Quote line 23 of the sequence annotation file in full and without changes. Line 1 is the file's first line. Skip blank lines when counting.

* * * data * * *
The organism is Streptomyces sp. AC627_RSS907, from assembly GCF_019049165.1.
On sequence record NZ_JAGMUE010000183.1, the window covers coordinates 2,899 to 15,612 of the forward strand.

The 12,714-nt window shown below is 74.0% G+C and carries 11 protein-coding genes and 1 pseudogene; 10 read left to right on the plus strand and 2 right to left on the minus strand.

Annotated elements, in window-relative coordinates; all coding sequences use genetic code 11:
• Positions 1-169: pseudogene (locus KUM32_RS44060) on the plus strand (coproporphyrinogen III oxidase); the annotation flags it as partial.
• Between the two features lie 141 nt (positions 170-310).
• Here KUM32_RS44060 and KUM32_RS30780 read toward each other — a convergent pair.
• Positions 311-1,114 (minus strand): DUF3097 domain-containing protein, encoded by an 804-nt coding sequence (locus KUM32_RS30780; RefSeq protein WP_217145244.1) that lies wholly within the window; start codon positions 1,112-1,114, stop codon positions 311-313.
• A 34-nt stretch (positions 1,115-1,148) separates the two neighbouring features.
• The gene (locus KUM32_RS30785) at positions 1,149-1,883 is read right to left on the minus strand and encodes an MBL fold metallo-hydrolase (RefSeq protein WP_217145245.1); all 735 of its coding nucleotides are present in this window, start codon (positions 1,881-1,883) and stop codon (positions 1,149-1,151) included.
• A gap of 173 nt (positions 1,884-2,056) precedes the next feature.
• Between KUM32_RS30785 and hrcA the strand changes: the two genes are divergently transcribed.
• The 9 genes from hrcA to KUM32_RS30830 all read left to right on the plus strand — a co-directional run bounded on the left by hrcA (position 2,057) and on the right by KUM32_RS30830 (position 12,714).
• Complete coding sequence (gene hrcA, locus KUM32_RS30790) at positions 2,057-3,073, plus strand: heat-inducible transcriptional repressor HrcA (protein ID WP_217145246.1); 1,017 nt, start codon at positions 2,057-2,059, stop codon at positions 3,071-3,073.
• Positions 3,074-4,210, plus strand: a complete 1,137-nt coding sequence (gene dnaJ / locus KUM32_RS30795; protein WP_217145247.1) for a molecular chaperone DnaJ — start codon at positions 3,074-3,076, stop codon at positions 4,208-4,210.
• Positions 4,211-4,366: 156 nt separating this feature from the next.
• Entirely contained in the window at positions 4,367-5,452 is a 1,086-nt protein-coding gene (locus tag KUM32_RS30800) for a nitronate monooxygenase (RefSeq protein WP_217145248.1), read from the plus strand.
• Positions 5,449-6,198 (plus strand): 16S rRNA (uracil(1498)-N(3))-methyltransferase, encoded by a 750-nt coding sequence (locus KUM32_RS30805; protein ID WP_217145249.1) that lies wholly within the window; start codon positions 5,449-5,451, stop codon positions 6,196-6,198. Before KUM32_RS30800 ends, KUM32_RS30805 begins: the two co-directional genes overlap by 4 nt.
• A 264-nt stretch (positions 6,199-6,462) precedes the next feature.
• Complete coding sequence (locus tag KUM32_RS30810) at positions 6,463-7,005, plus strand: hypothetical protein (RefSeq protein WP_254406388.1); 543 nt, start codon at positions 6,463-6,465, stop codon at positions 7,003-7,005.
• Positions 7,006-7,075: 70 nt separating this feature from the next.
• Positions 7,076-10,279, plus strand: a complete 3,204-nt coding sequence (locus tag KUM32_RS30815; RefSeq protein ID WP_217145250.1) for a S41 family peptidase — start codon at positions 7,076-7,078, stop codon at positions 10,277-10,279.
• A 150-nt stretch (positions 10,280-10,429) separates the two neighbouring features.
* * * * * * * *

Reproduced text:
• A 150-nt stretch (positions 10,280-10,429) separates the two neighbouring features.